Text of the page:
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Ross K. Maddox, Ph.D.

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Biography

Research

Ross Maddox joined the Departments of Biomedical Engineering and Neuroscience in 2016. He did his postdoctoral training at University of Washington Institute for Learning and Brain Sciences. He earned his PhD and MS in Biomedical Engineering from Boston University, and his BS in Sound Engineering from the University of Michigan–Ann Arbor. Among the awards and honors he has received is the Pathway to Independence Award from the National Institutes of Health (K99/R00). He has published his research in numerous scientific journals, including Current Biology, PLOS Biology, and eLife.

Faced with the cacophony of daily life, the human brain is remarkably adept at focusing on one sound source while tuning out numerous competing others, effortlessly solving the so-called "cocktail party problem." Dr. Maddox studies the brain's solutions to this problem. His research has two main thrusts: to investigate how the visual system interacts with the auditory system to improve selective attention under noisy conditions, and to identify and dissociate the neural causes of disabled listening, particularly in people who show no signs of hearing impairment as defined by current audiologic testing. His work combines behavioral studies, electroencephalography recordings of neural activity, and novel applications of signal processing techniques.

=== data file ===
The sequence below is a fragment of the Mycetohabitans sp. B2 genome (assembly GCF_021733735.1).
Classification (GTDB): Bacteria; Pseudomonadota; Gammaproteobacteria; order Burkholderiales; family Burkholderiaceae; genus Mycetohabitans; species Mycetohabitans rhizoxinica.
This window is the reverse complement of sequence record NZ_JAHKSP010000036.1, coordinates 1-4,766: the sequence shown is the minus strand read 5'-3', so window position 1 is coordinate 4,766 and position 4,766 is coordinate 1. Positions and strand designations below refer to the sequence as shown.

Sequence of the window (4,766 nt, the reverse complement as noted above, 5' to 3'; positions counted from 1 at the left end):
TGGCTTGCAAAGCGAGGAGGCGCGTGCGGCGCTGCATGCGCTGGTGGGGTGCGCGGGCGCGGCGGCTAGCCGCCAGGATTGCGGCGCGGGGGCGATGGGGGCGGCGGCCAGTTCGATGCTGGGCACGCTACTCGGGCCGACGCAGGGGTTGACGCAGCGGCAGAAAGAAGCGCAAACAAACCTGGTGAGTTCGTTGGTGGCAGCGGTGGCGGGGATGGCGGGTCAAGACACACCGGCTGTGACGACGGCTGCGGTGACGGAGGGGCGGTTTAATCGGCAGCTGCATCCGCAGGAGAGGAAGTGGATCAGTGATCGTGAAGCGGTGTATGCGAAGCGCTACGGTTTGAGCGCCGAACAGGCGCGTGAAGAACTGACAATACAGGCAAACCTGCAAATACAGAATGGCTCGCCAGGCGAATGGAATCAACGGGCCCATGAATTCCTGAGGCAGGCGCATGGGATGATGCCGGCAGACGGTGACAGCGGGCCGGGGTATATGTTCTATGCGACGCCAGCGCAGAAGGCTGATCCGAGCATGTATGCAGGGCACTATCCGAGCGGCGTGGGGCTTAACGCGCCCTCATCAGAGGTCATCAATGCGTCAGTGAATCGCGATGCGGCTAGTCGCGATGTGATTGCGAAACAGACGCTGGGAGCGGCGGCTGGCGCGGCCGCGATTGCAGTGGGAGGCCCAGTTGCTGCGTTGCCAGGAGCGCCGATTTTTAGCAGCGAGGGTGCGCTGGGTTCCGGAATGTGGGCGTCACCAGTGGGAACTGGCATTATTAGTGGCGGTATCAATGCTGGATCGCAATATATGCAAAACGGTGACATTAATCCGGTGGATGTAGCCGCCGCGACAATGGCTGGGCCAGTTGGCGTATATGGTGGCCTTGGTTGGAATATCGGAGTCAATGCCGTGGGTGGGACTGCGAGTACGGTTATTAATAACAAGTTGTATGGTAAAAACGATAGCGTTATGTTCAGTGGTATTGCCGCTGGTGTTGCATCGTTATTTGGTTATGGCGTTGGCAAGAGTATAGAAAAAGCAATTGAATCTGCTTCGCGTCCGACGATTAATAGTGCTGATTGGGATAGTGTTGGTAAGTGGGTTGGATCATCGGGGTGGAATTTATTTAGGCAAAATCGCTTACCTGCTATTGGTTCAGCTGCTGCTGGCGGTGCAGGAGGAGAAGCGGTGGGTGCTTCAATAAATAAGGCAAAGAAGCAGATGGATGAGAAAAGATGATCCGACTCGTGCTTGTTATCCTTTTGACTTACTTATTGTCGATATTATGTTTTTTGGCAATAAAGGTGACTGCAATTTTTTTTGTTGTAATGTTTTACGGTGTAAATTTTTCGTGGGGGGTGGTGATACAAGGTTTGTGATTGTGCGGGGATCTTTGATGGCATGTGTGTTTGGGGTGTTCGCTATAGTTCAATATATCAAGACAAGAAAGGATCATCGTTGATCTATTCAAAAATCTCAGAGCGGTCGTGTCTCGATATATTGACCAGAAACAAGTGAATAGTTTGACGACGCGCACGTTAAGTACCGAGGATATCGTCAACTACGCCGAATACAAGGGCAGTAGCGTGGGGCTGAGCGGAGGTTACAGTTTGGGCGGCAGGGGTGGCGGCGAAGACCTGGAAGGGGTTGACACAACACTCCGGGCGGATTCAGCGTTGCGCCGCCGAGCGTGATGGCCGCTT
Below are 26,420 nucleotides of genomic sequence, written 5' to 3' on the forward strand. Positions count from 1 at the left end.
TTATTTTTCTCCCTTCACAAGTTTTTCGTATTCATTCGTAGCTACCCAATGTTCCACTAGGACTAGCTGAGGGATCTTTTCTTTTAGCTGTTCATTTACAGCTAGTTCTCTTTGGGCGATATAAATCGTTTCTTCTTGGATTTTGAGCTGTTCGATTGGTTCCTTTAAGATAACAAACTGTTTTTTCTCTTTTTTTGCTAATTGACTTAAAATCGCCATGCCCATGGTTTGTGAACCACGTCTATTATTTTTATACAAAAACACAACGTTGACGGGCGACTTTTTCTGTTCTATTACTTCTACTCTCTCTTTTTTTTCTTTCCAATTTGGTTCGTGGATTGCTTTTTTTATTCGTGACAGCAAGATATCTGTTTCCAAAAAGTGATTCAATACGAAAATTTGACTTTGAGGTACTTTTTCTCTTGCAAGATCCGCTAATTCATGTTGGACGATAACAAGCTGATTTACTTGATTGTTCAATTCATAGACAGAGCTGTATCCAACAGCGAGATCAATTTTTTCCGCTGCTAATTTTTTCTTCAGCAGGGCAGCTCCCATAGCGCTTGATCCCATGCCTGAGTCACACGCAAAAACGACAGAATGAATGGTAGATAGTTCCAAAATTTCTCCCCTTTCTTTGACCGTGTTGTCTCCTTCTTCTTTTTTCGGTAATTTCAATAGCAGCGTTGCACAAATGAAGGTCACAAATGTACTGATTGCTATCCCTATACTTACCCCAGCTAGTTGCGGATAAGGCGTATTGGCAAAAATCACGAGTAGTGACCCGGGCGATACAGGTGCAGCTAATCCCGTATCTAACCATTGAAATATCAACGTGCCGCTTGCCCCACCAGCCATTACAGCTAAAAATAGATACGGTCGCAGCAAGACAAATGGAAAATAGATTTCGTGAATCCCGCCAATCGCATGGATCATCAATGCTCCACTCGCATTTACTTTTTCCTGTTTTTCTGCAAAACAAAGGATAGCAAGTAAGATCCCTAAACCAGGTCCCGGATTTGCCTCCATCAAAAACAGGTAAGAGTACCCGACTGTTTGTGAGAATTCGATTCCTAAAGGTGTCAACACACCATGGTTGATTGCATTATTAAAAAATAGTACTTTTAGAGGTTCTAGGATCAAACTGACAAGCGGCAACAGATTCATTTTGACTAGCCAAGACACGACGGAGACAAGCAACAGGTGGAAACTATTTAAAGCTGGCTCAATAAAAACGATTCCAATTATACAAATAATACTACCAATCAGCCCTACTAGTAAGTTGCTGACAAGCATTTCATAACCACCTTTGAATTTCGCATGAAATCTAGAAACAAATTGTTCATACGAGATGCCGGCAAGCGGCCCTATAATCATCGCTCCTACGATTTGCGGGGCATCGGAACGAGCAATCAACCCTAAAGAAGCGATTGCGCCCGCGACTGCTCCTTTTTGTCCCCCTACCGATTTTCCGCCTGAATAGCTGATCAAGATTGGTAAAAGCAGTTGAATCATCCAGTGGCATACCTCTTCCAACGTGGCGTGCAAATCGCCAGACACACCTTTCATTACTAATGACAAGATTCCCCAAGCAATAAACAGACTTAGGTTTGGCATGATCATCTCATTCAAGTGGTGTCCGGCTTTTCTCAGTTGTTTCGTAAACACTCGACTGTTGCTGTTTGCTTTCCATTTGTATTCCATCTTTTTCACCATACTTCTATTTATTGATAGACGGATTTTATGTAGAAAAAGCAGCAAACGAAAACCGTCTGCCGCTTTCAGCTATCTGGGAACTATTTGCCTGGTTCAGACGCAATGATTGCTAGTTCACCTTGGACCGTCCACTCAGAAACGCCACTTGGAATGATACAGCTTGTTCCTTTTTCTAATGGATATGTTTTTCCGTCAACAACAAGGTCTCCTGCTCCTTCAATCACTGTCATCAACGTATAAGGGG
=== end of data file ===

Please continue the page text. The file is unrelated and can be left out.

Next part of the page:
Publications

Journal Articles

2/24/2022
Fiscella S, Cappelloni MS, Maddox RK. "Independent mechanisms of temporal and linguistic cue correspondence benefiting audiovisual speech processing." Attention, perception & psychophysics.. 2022 Feb 24; Epub 2022 Feb 24.

2022
Johnson TW, Dar IA, Donohue KL, Xu YY, Santiago E, Selioutski O, Marinescu MA, Maddox RK, Wu TT, Schifitto G, Gosev I, Choe R, Khan IR. "Cerebral Blood Flow Hemispheric Asymmetry in Comatose Adults Receiving Extracorporeal Membrane Oxygenation." Frontiers in neuroscience.. 2022 16:858404. Epub 2022 Apr 11.

10/2021
Fleming JT, Maddox RK, Shinn-Cunningham BG. "Spatial alignment between faces and voices improves selective attention to audio-visual speech." The Journal of the Acoustical Society of America.. 2021 Oct 0; 150(4):3085.

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